Malignant glioma cells invade the surrounding brain parenchyma, by migrating along the blood vessels, thus promoting cancer growth. The biological bases of these activities are grounded in profound alterations of the metabolism and the structural organization of the cells, which consequently acquire the ability to modify the surrounding microenvironment, by altering the extracellular matrix and affecting the properties of the other cells present in the brain, such as normal glial-, endothelial- and immune-cells. Most of the effects on the surrounding environment are probably exerted through the release of a variety of extracellular vesicles (EVs), which contain many different classes of molecules, from genetic material to defined species of lipids and enzymes. EV-associated molecules can be either released into the extracellular matrix (ECM) and/or transferred to neighboring cells: as a consequence, both deep modifications of the recipient cell phenotype and digestion of ECM components are obtained, thus causing cancer propagation, as well as a general brain dysfunction. In this review, we first analyze the main intracellular and extracellular transformations required for glioma cell invasion into the brain parenchyma; then we discuss how these events may be attributed, at least in part, to EVs that, like the pawns of a dramatic chess game with cancer, open the way to the tumor cells themselves.

Schiera, G., Di Liegro CM, ., Di Liegro, I. (2017). Molecular Determinants of Malignant Brain Cancers: From Intracellular Alterations to Invasion Mediated by Extracellular Vesicles. INTERNATIONAL JOURNAL OF MOLECULAR SCIENCES, 18 (12) [10.3390/ijms18122774].

Molecular Determinants of Malignant Brain Cancers: From Intracellular Alterations to Invasion Mediated by Extracellular Vesicles

Schiera G;Di Liegro CM;Di Liegro I.
2017-01-01

Abstract

Malignant glioma cells invade the surrounding brain parenchyma, by migrating along the blood vessels, thus promoting cancer growth. The biological bases of these activities are grounded in profound alterations of the metabolism and the structural organization of the cells, which consequently acquire the ability to modify the surrounding microenvironment, by altering the extracellular matrix and affecting the properties of the other cells present in the brain, such as normal glial-, endothelial- and immune-cells. Most of the effects on the surrounding environment are probably exerted through the release of a variety of extracellular vesicles (EVs), which contain many different classes of molecules, from genetic material to defined species of lipids and enzymes. EV-associated molecules can be either released into the extracellular matrix (ECM) and/or transferred to neighboring cells: as a consequence, both deep modifications of the recipient cell phenotype and digestion of ECM components are obtained, thus causing cancer propagation, as well as a general brain dysfunction. In this review, we first analyze the main intracellular and extracellular transformations required for glioma cell invasion into the brain parenchyma; then we discuss how these events may be attributed, at least in part, to EVs that, like the pawns of a dramatic chess game with cancer, open the way to the tumor cells themselves.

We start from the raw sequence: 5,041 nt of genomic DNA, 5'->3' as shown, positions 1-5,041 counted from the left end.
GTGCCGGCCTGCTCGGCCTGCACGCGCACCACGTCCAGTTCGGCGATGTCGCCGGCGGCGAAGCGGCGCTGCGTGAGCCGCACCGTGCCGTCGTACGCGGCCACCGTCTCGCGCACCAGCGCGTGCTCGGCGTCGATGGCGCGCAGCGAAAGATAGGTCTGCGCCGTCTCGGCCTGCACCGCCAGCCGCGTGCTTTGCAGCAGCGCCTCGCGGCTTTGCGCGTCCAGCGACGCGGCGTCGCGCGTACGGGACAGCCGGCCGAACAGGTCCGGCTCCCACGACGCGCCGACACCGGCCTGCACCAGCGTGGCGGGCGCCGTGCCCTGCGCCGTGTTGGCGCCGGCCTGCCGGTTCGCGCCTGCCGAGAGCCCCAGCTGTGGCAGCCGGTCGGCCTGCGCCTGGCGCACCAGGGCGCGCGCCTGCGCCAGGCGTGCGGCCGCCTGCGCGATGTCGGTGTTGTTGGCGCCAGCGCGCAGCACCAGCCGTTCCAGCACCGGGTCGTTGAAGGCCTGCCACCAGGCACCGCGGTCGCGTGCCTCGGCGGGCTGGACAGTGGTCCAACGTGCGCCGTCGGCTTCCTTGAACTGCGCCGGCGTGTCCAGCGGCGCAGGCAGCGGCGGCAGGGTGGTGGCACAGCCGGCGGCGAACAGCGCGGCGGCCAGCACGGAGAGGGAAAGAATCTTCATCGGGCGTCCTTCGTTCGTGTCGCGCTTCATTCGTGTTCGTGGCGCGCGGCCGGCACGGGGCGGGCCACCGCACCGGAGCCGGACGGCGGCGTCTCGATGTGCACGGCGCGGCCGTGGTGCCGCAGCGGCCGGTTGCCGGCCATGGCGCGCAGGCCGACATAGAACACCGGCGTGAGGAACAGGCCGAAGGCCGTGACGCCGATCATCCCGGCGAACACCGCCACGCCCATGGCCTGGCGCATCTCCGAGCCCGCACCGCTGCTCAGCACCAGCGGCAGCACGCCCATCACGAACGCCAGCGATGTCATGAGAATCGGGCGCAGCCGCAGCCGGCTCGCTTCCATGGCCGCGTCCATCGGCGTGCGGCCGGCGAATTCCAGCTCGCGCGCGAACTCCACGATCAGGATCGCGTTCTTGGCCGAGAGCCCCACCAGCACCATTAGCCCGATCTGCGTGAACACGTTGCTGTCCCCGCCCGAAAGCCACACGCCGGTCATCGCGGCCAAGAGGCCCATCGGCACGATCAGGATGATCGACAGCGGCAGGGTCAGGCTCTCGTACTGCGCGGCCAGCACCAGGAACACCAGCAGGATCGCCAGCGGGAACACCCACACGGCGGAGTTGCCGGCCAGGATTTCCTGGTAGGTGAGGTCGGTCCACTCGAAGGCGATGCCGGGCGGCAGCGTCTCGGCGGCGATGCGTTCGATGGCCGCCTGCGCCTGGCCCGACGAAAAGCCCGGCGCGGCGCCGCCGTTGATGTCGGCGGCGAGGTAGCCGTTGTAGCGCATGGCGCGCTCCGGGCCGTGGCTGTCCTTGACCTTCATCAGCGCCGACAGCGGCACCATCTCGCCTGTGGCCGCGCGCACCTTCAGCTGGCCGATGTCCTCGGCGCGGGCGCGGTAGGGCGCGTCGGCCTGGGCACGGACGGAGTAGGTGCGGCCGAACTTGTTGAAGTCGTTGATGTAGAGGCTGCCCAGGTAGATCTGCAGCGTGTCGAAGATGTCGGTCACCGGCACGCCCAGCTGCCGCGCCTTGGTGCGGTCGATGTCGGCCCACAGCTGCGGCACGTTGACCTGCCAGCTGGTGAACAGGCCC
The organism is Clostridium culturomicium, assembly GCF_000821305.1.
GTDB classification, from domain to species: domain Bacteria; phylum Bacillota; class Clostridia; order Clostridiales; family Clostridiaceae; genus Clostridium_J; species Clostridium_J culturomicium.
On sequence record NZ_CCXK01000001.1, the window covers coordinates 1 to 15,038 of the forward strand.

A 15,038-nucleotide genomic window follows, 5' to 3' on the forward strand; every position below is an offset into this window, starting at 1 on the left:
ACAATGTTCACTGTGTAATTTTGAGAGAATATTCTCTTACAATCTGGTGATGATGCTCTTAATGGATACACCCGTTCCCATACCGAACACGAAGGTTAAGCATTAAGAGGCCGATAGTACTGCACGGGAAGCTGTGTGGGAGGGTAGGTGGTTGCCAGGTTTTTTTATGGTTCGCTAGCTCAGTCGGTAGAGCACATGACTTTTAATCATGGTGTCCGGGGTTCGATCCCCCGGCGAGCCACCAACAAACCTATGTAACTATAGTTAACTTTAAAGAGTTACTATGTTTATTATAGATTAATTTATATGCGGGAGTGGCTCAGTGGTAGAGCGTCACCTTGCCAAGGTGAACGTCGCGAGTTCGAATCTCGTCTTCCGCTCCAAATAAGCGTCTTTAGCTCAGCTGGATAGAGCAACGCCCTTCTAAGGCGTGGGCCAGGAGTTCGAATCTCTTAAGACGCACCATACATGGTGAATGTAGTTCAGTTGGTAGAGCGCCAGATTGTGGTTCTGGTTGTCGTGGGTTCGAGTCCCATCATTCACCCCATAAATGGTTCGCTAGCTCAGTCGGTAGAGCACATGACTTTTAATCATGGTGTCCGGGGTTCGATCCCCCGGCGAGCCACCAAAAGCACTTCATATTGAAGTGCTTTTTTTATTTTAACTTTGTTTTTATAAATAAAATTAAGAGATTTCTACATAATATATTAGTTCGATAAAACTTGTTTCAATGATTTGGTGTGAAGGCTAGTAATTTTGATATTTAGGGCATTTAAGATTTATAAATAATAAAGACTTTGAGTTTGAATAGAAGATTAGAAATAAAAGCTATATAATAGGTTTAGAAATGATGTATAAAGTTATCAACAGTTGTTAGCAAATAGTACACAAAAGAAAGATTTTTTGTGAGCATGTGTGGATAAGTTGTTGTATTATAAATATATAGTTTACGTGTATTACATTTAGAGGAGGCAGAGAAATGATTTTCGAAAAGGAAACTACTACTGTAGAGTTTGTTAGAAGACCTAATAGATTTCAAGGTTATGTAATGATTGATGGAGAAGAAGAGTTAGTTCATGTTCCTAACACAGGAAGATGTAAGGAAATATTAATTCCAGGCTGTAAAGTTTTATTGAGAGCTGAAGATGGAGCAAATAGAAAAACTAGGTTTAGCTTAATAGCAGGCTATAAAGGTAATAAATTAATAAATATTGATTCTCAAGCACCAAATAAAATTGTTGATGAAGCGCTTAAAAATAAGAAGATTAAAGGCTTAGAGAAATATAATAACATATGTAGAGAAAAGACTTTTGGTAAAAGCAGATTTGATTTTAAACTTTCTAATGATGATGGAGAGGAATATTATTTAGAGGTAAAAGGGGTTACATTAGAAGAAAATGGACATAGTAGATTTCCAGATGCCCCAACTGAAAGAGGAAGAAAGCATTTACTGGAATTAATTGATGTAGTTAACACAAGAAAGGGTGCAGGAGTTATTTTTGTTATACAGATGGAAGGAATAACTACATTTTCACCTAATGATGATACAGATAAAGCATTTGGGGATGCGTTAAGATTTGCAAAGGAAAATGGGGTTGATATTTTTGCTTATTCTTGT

2017
Settore BIO/10 - Biochimica
Settore BIO/06 - Anatomia Comparata E Citologia
Schiera, G., Di Liegro CM, ., Di Liegro, I. (2017). Molecular Determinants of Malignant Brain Cancers: From Intracellular Alterations to Invasion Mediated by Extracellular Vesicles. INTERNATIONAL JOURNAL OF MOLECULAR SCIENCES, 18 (12) [10.3390/ijms18122774].
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Utilizza questo identificativo per citare o creare un link a questo documento: https://hdl.handle.net/10447/253512
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